[LINK] Microsoft is dead
rick at praxis.com.au
Tue Apr 10 09:43:19 EST 2007
Paul Brooks wrote:
> Then I noticed iTunes had gone and duplicated every single blasted song
> and movie under its own directory tree, filled the disk and generally
> made a mess - not to mention requiring a RAM footprint and CPU cycles
> that would embarass an elephant while it was operating.
iTunes and iPhoto rely on symbolic (or perhaps hard) links on Unix
to spin their magic. The links allow multiple instances of files to
exist in the file system without duplicating the file space.
Unfortunately such links are not available in Windows* and thus
to simulate the native Unix behaviour, actual copies are made of
multimedia files. A gross waste and a very bad deisgn decision, imho.
*IIRC, there is a hairbrained scheme inside newer version of Windows
to do symlinking; I read somethiing about it a while back and it looked
real strange to my Unix brain :) and no, "shortcuts" on the Desktop
do not accomplish the same function.
> I learnt much the same lesson in a past life as a programmer
> designer/coder - you can write horrible spaghetti unmaintainable
> programs in any language, you can write beautiful self-documenting
> modular object-oriented marvels in any language - its not about the
> language, its about the individual doing the writing.
You must admit, though, that different languages support different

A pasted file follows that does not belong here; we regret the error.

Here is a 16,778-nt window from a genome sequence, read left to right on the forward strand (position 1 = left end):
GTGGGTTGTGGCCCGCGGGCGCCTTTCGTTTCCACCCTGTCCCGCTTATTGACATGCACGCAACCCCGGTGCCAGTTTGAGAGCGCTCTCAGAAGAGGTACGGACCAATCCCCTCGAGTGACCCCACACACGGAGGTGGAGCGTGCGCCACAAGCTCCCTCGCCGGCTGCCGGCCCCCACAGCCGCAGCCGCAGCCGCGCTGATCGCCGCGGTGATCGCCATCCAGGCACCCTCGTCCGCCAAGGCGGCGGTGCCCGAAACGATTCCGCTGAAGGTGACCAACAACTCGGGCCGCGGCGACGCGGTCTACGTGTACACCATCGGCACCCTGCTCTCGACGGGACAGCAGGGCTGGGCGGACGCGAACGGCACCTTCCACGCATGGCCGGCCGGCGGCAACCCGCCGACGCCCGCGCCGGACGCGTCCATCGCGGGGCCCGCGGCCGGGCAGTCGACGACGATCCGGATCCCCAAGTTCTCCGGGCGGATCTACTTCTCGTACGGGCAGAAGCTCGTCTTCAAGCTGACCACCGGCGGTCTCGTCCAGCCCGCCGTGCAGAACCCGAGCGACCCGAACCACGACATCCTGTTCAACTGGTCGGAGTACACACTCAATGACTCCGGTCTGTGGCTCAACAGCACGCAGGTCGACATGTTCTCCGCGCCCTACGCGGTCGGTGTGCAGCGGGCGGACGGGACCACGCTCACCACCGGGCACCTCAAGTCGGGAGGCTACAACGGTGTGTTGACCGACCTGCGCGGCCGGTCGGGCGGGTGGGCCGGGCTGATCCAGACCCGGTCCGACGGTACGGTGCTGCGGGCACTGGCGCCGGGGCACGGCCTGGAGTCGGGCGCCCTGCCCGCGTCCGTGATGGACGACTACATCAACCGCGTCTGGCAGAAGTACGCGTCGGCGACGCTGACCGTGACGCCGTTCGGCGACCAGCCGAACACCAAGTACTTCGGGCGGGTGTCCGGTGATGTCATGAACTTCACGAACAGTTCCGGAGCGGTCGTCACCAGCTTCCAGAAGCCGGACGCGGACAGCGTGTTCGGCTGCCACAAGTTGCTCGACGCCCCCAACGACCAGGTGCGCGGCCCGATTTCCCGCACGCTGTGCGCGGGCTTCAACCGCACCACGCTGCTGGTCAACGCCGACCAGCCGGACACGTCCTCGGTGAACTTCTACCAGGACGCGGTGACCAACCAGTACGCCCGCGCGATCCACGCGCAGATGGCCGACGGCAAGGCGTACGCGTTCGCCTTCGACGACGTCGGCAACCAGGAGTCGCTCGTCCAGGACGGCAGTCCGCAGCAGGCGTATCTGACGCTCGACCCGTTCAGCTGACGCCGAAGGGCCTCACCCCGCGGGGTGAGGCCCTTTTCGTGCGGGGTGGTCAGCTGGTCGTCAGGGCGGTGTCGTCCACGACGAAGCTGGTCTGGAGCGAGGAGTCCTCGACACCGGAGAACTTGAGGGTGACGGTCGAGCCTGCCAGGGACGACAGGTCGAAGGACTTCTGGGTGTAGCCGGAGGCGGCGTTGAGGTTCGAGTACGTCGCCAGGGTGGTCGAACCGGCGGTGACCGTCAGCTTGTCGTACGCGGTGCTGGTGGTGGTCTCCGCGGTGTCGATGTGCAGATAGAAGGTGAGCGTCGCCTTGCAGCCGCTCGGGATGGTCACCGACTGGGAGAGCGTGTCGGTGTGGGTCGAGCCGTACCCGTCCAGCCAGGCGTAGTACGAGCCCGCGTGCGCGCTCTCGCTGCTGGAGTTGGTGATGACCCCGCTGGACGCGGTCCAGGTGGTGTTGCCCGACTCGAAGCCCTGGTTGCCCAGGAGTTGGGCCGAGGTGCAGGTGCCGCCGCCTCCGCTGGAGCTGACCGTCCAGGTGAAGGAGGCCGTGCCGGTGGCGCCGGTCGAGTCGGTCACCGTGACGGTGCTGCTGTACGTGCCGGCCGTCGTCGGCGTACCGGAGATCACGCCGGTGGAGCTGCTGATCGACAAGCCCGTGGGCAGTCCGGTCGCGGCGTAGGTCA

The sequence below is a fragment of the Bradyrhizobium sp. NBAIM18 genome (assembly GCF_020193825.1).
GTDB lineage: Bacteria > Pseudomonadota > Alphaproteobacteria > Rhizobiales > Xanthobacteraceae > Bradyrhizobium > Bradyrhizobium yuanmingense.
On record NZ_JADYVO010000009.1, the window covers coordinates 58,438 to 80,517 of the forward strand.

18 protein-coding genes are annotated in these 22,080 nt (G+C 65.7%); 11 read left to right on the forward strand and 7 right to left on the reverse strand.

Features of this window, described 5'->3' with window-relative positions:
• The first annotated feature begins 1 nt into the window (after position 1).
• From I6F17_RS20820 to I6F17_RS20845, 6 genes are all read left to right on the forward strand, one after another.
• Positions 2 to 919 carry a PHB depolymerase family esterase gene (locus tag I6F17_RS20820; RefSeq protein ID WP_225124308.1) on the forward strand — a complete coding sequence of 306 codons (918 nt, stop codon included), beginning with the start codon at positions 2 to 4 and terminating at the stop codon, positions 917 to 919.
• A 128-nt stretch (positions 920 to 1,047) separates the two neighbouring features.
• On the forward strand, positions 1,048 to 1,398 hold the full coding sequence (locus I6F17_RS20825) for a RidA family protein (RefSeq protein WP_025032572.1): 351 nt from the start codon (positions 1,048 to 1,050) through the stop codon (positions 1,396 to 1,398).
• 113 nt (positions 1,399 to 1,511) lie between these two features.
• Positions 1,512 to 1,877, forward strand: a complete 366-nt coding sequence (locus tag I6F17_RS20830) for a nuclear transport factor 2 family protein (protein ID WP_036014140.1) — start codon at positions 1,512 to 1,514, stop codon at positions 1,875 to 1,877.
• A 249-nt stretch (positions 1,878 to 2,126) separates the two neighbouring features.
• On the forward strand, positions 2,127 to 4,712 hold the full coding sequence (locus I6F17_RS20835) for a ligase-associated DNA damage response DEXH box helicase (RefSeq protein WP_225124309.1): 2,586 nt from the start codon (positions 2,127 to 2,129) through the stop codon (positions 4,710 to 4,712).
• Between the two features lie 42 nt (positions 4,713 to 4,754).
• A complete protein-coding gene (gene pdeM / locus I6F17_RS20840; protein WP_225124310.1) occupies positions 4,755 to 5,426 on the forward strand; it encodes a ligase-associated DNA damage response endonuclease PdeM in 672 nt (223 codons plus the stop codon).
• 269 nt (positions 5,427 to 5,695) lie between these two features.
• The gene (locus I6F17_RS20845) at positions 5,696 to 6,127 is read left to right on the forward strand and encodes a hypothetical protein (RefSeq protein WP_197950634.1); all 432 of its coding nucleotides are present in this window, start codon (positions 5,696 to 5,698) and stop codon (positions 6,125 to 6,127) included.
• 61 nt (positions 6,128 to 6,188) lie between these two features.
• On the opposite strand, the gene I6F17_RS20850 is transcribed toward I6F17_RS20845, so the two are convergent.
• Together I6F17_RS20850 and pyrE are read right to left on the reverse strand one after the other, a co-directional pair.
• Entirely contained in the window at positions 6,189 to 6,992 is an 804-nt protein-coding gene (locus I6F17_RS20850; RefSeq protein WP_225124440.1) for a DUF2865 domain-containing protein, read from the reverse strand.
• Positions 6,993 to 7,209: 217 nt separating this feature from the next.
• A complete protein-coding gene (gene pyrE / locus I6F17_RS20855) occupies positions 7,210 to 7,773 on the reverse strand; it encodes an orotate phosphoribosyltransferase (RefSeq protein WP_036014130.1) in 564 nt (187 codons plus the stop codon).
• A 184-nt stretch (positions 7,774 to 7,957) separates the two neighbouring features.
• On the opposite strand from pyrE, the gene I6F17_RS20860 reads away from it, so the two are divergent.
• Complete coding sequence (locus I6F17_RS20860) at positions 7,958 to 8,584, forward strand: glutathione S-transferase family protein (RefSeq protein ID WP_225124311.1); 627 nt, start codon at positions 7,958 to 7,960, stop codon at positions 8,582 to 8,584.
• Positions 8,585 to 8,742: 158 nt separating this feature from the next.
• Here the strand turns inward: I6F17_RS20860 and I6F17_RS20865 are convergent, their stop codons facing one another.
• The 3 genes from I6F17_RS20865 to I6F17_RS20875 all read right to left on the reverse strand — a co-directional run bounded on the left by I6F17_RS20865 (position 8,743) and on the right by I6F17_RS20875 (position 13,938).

paradigms. It is probably way too much work to attempt a you-beaut
O-O system in FORTRAN 77 for example. Even trying to write neat and
clean object *based* code in C can hardly match the elegance (some
would say nausea) of C++.
If a computer language does not support a certain paradigm, it is
usually a wasted effort attempting to simulate that paradigm.
Example: have you ever seriously tried to use an exception handling
system (throw,catch using macros ... urgh) in C that accurately
tracks heap-created objects and unwinds the stack properly? Insane!
So error prone and dangerous that I would never use what I was
experimenting with in production code. Whereas in C++, perl, python,
and similar languages, exceptions are used all the time for error
Rick Welykochy || Praxis Services
Security wins over ease of use every time.
-- rick welykochy
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